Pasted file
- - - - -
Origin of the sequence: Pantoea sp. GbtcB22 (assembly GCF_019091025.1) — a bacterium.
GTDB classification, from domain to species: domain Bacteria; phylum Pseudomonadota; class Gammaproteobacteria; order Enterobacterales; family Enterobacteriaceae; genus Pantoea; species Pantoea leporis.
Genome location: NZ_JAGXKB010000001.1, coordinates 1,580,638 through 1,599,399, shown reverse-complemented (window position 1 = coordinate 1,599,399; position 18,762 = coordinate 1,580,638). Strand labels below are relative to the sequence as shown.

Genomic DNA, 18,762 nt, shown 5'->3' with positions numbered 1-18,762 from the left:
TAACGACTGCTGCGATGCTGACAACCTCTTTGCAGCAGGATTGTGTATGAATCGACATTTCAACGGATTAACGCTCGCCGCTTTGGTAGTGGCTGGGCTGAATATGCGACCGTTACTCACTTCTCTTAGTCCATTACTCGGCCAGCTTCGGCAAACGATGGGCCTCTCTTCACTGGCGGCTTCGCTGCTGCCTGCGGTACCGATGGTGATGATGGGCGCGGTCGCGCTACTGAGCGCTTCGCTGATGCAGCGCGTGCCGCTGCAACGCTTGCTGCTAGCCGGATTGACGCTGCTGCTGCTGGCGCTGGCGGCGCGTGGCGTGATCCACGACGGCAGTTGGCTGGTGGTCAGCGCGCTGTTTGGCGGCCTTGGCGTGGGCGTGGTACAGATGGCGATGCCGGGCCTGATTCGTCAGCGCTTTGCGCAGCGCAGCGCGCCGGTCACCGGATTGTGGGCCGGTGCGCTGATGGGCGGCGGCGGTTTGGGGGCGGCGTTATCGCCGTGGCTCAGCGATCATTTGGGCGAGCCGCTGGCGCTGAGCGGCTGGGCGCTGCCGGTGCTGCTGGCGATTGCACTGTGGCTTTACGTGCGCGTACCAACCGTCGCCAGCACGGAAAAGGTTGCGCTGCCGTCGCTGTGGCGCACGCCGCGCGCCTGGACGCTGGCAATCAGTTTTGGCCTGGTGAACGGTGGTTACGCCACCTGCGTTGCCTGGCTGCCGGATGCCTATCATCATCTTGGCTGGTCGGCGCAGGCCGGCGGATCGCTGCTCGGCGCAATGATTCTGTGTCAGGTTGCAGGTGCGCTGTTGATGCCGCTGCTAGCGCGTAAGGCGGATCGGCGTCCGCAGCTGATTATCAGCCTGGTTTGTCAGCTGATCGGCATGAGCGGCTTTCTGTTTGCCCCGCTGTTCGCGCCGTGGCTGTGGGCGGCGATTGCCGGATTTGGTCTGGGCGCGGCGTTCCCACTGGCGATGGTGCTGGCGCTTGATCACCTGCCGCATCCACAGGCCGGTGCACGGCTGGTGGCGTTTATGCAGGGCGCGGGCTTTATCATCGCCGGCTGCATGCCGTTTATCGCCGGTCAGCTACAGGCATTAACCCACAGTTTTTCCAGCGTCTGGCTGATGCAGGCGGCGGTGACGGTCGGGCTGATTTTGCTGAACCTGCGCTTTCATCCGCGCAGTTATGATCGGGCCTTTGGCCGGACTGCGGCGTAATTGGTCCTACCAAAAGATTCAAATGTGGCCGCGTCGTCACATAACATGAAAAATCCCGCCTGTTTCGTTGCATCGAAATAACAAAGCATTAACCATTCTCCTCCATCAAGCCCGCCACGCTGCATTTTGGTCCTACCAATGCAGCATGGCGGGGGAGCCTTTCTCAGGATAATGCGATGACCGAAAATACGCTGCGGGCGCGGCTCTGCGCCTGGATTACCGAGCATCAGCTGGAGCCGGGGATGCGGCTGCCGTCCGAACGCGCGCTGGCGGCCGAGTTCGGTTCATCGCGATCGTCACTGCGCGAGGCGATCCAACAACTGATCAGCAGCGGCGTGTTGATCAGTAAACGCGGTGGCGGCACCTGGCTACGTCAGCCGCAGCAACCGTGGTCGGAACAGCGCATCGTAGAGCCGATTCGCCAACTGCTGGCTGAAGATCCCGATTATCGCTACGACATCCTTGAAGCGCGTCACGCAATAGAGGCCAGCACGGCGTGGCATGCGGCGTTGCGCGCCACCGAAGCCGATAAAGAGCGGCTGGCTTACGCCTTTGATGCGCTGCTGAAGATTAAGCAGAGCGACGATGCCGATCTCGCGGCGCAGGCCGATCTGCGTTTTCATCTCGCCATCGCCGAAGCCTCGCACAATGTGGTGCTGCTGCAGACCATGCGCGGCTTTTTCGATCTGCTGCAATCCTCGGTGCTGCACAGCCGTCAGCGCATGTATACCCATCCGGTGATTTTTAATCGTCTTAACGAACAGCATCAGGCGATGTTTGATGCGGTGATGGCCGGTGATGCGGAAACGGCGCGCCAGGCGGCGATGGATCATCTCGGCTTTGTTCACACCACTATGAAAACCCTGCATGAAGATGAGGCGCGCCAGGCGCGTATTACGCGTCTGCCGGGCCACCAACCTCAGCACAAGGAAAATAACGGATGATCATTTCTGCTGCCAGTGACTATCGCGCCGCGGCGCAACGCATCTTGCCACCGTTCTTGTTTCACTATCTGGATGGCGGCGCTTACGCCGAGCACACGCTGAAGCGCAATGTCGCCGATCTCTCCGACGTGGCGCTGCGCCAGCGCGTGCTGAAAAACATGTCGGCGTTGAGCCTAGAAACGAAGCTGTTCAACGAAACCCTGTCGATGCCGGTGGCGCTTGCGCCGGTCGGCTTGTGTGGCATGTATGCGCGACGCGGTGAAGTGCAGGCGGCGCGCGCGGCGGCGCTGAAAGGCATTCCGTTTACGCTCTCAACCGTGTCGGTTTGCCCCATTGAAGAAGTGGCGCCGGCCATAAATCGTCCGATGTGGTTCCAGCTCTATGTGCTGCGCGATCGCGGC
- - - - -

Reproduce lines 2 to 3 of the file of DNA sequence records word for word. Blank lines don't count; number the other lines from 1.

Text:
GTDB classification, from domain to species: domain Bacteria; phylum Pseudomonadota; class Gammaproteobacteria; order Enterobacterales; family Enterobacteriaceae; genus Pantoea; species Pantoea leporis.
Genome location: NZ_JAGXKB010000001.1, coordinates 1,580,638 through 1,599,399, shown reverse-complemented (window position 1 = coordinate 1,599,399; position 18,762 = coordinate 1,580,638). Strand labels below are relative to the sequence as shown.